The burning of fuel releases energy mainly as heat.
Coal is a complex mixture of compounds of carbon, hydrogen and oxygen, and some free carbon.
Small amounts of nitrogen and sulphur compounds are also present in coal.
Among fossil fuels, coal and petroleum are the most widely used.
They contain carbon and its compounds as the major constituents.
When the dead organic matter such as plants and animals are subjected to high pressure and temperature for a very long period of time under the earth’s surface they undergo decomposition and get converted to coal.
Thus coal and petroleum are continuously formed over millions of years by natural processes.
The process of conversion of dead organic matter into coal is referred to as carbonization because the major content of coal is carbon and the coal if formed from dead organic matter.
CHEMICAL PROPERTIES OF CARBON COMPOUNDS
COMBUSTION (OR BURNING)
Combustion is the process of burning of a carbon compound in air to give carbon dioxide; water, heat and light.
When methane (natural gas) burns in a sufficient air supply, then carbon dioxide and water vapour are forms producing a lot of heat:
Combustion of fuels are widely used across the various industries for the extraction of energy from them.
This energy is then used to operate different equipment’s, machineries, cooking etc.
Fuel in homes, transport and industry uses Methane (natural gas), as it produces a lot of heat on burning.
The color of the flame of combustion depends on the carbon compound being used.
Saturated hydrocarbons produce clean flame while unsaturated carbon compounds produce yellow flame with black smoke.
The burning of carbon compounds results in a sooty deposit on the surface or a sooty flame if there is an incomplete combustion of saturated hydrocarbons due to limited supply of air.
The saturated hydrocarbons (alkanes) generally burn in air with a blue, non-sooty flame.
The unsaturated hydrocarbons (alkenes and alkynes) burn in air with a yellow, sooty flame (producing black smoke):
Burning of unsaturated hydrocarbons in pure oxygen will result in complete burning to produce a blue flame (without any smoke at all).
Kerosene stove has inlets for the passage of air so that a mixture of oxygen and kerosene is burnt to give a clean blue flame.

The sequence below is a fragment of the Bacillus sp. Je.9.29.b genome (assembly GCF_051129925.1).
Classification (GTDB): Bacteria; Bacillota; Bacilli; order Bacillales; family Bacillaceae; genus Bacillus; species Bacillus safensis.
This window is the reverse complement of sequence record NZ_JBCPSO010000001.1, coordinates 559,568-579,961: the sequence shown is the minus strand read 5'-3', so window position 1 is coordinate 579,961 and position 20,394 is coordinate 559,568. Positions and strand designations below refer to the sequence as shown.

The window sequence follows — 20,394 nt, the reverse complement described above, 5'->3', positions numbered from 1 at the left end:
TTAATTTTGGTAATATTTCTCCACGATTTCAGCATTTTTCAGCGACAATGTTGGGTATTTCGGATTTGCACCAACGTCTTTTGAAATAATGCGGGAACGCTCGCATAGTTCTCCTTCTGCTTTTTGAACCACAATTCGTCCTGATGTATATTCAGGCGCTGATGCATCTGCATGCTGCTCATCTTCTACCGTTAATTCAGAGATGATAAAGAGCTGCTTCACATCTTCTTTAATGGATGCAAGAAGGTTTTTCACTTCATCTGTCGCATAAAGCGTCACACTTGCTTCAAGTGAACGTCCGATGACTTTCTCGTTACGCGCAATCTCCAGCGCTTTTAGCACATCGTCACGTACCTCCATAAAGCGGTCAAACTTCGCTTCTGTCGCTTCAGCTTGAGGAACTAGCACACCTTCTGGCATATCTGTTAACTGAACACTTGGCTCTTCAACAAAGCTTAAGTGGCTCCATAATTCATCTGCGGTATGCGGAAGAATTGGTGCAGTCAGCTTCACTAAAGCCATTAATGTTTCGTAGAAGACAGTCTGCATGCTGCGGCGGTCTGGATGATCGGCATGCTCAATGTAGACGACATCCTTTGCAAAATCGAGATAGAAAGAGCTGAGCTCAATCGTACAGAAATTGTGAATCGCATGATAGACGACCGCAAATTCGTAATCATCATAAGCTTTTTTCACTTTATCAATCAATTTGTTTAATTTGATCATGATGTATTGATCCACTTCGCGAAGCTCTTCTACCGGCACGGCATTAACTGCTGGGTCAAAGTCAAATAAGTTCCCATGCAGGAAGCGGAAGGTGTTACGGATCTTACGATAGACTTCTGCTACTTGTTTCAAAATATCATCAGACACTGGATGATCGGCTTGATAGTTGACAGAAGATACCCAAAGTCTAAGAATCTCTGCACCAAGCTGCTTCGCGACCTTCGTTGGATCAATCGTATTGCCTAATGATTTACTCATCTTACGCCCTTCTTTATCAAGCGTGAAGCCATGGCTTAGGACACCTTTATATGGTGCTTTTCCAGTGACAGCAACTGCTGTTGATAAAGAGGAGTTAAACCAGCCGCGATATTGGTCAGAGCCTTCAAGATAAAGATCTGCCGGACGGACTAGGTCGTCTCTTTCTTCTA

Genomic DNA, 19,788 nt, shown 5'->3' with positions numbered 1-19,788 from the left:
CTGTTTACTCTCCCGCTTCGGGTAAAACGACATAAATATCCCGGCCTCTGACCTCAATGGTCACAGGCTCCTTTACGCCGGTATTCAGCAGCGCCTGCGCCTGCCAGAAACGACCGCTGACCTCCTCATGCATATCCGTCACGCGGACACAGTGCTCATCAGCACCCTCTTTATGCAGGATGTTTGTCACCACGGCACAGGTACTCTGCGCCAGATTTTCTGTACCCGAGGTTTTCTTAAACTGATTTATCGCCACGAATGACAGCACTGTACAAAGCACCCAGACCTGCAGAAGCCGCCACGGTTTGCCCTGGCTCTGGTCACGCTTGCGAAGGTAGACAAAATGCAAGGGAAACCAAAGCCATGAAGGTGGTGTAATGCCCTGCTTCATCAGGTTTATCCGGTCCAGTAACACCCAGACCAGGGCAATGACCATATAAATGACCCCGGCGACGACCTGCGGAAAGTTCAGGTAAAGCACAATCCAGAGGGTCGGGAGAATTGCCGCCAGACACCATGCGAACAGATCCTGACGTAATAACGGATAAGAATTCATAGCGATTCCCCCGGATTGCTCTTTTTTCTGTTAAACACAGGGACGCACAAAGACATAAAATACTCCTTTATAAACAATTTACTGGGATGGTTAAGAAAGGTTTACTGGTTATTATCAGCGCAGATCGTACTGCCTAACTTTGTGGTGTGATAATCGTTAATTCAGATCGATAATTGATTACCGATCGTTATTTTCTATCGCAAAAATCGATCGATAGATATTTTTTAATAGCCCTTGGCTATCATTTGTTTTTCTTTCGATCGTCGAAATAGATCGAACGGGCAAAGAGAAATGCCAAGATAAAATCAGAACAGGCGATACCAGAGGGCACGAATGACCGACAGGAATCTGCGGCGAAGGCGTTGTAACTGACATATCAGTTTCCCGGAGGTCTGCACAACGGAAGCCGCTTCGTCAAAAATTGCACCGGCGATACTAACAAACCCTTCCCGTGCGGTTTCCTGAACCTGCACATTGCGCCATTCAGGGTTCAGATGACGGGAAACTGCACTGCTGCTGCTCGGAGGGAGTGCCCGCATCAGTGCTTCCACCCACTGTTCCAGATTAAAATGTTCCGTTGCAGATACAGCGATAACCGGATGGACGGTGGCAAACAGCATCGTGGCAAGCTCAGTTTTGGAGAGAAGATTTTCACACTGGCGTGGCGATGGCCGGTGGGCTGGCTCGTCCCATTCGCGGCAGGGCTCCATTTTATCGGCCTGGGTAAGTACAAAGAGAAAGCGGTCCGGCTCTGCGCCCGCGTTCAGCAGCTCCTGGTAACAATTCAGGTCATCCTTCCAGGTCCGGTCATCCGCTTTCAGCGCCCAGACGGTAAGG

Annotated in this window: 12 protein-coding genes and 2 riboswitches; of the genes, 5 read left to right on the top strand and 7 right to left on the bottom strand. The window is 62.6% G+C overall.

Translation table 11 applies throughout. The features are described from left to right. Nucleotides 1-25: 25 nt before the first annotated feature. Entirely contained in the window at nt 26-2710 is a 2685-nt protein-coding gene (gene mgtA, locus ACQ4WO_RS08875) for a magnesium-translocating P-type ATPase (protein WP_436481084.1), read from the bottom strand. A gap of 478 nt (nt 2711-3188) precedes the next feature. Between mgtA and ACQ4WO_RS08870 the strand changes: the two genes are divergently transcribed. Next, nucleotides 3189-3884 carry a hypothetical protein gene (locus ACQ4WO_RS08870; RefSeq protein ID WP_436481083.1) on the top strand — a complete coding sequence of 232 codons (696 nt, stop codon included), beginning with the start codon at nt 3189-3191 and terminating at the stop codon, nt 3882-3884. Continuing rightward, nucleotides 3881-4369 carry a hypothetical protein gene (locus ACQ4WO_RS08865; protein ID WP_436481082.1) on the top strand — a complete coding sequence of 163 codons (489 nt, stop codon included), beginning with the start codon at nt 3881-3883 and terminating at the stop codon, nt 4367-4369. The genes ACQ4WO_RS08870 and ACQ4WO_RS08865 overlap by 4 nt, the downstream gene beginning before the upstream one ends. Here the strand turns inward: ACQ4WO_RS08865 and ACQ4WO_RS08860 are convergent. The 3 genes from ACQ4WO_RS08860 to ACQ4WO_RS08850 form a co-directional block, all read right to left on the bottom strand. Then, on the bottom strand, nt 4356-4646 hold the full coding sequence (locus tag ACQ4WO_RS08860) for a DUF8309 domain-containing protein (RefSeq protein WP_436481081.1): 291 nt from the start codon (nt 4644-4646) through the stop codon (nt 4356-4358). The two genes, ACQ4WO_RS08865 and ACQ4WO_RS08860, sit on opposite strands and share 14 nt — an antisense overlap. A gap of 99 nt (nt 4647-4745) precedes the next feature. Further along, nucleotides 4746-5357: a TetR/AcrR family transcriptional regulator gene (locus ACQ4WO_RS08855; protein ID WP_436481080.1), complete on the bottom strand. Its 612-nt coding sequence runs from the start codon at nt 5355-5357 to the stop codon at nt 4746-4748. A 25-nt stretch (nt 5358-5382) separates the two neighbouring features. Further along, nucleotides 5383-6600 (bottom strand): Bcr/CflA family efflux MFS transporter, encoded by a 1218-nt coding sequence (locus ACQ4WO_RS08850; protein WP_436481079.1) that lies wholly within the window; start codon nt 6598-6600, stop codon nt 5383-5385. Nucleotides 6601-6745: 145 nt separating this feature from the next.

The bottom of the vessel may be blackened indicating that the passage has been blocked and the fuel is almost wasted.
The oxygen– acetylene flame (called oxy-acetylene flame) is extremely hot and produces a very high temperature which helps in welding metals.
WHY MIXTURE OF ACETYLENE (ETHYNE) AND AIR IS NOT USED FOR WELDING?
Because burning of acetylene (ethyne) in air produces a sooty flame (due to complete combustion), which is not enough to melt metals for welding.
WHY IS THERE A DIFFERENCE IN BURNING COAL OR WOOD AND BURNING A CANDLE?
Candle burns with a flame and gives both heat and light but in case of coal/wood a red glow is observed without any flame.
This is because; a flame is observed only when a gaseous substance is burnt.
In a substitution reaction, one (or more) hydrogen atoms of a hydrocarbon replace some other atoms (like chlorine).
A less reactive element or molecule is replaced by a more reactive element or molecule.
Methane reacts with chlorine, in presence of sunlight.
Since Chlorine is more reactive it displaces the hydrogen atom from the saturated hydrocarbons to form chloromethane and hydrogen chloride:
The products formed are usually higher homologues of the same hydrocarbon
Addition reactions (like the addition of hydrogen, chlorine or bromine) are a characteristic property of unsaturated hydrocarbons or compounds that contain multiple bonds (double bond, triple bond) in them.
They react with hydrogen in the presence of catalysts to give saturated hydrocarbons .
A catalyst is a substance that enhances the rate of a chemical reaction without itself getting changed.
Addition of hydrogen transforms alkene to alkane.
Ethene reacts with hydrogen when heated in the presence of nickel catalyst to form ethane:
Hydrogenation is addition of hydrogen to unsaturated hydrocarbons.
The process of hydrogenation takes place in the presence of nickel or palladium metals as a catalyst.
HYDROGENATION OF OILS:
The process of hydrogenation has an important industrial application.
Preparation of vegetable ghee (or vanaspati ghee) from vegetable oils illustrates hydrogenation.
Heating of vegetable oil (like groundnut oil) with hydrogen in the presence of finely divided nickel as a catalyst results in the formation of saturated fat called vegetable ghee (or vanaspati ghee.
This reaction is hydrogenation of oils. Representation can be given as: